Current Understanding of the Anatomy, Physiology, and Magnetic Resonance Imaging of Neurofluids: Update From the 2022 “ISMRM Imaging Neurofluids Study group” Workshop in Rome

Nivedita Agarwal, Laura D. Lewis, Lydiane Hirschler, Leonardo Rivera Rivera, Shinji Naganawa, Swati Rane Levendovszky, Geir Ringstad, Marijan Klarica, Joanna Wardlaw, Costantino Iadecola, Cheryl Hawkes, Roxana Octavia Carare, Jack Wells, Erik N. T. P. Bakker, Vartan Kurtcuoglu, Lynne Bilston, Maiken Nedergaard, Yuki Mori, Marcus Stoodley, Noam AlperinMony de Leon, Matthias J. P. van Osch

Research output: Contribution to journalReview articleAcademicpeer-review

10 Citations (Scopus)

Abstract

Neurofluids is a term introduced to define all fluids in the brain and spine such as blood, cerebrospinal fluid, and interstitial fluid. Neuroscientists in the past millennium have steadily identified the several different fluid environments in the brain and spine that interact in a synchronized harmonious manner to assure a healthy microenvironment required for optimal neuroglial function. Neuroanatomists and biochemists have provided an incredible wealth of evidence revealing the anatomy of perivascular spaces, meninges and glia and their role in drainage of neuronal waste products. Human studies have been limited due to the restricted availability of noninvasive imaging modalities that can provide a high spatiotemporal depiction of the brain neurofluids. Therefore, animal studies have been key in advancing our knowledge of the temporal and spatial dynamics of fluids, for example, by injecting tracers with different molecular weights. Such studies have sparked interest to identify possible disruptions to neurofluids dynamics in human diseases such as small vessel disease, cerebral amyloid angiopathy, and dementia. However, key differences between rodent and human physiology should be considered when extrapolating these findings to understand the human brain. An increasing armamentarium of noninvasive MRI techniques is being built to identify markers of altered drainage pathways. During the three-day workshop organized by the International Society of Magnetic Resonance in Medicine that was held in Rome in September 2022, several of these concepts were discussed by a distinguished international faculty to lay the basis of what is known and where we still lack evidence. We envision that in the next decade, MRI will allow imaging of the physiology of neurofluid dynamics and drainage pathways in the human brain to identify true pathological processes underlying disease and to discover new avenues for early diagnoses and treatments including drug delivery. Evidence level: 1. Technical Efficacy: Stage 3.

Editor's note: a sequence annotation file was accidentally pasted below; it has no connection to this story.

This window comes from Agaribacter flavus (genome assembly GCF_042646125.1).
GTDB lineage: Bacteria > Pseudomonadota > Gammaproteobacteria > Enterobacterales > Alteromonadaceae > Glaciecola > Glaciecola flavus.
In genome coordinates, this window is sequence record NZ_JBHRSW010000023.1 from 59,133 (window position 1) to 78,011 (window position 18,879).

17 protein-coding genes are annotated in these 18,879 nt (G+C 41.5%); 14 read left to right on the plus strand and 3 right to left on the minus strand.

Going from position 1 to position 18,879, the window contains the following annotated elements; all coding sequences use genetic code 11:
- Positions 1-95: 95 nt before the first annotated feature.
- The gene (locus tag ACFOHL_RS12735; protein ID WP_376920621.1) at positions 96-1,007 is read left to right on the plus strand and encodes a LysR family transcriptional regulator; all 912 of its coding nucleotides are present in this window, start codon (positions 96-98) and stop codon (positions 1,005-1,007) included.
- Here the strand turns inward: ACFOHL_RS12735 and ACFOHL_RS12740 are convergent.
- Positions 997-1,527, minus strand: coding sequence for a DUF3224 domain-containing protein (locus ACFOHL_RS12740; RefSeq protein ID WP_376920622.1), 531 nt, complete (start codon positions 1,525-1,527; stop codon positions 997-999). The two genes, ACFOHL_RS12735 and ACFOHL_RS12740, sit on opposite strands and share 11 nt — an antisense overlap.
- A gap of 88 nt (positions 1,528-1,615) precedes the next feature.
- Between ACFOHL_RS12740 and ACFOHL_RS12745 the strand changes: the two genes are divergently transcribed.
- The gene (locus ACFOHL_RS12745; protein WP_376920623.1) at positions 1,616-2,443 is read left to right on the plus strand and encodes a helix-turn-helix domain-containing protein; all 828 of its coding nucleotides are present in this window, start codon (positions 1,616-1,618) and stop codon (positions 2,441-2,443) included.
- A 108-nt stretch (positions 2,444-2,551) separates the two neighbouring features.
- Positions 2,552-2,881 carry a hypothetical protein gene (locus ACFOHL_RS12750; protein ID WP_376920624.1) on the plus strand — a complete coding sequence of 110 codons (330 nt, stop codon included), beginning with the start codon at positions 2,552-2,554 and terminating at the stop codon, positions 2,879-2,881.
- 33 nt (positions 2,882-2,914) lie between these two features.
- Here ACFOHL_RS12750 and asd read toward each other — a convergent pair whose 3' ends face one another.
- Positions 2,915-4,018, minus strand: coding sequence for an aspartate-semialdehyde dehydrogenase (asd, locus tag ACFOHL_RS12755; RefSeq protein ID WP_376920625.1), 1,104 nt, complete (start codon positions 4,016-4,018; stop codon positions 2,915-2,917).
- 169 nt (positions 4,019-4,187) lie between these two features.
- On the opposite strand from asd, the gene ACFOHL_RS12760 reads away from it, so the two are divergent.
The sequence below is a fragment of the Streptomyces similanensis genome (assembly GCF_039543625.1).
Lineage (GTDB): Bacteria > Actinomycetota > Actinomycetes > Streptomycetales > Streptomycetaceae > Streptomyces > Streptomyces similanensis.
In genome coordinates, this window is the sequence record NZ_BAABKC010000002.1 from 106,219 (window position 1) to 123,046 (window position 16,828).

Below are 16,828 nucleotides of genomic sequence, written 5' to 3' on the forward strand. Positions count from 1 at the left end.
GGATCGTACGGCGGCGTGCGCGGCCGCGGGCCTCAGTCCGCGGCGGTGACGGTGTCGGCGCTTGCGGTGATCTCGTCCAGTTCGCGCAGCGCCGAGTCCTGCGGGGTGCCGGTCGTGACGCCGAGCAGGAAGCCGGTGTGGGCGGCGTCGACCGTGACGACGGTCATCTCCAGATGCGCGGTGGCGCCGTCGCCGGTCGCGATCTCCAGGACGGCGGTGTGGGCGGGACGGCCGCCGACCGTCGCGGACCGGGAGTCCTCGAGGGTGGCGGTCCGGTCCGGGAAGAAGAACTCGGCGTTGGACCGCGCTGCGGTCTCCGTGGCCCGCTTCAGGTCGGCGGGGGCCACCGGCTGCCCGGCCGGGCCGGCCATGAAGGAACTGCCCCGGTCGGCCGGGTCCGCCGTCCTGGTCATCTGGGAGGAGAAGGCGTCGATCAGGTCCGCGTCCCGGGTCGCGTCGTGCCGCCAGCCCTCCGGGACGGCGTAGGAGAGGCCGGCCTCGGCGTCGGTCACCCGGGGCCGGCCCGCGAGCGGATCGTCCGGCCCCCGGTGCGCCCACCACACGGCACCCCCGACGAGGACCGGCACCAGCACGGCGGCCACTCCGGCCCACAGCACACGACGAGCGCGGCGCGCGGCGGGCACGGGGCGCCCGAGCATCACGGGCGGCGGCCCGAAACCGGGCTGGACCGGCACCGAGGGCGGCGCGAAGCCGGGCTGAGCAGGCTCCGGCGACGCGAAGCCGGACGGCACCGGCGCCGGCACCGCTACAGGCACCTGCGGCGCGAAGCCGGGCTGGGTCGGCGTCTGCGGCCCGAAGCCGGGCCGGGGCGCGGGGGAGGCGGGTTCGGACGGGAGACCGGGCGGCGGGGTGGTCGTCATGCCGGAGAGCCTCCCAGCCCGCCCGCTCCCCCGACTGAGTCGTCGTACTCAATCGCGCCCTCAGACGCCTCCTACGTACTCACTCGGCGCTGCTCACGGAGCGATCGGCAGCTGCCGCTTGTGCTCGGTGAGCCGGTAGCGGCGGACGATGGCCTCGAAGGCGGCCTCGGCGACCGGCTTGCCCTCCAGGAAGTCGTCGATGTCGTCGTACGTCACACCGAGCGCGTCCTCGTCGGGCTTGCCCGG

Original languageEnglish
Pages (from-to)431-449
Number of pages19
JournalJournal of magnetic resonance imaging
Volume59
Issue number2
Early online date2023
DOIs
Publication statusPublished - Feb 2024

Keywords

  • cerebrospinal fluid
  • clearance
  • interstitial fluid
  • neurofluids
  • neuroimaging
  • perivascular spaces

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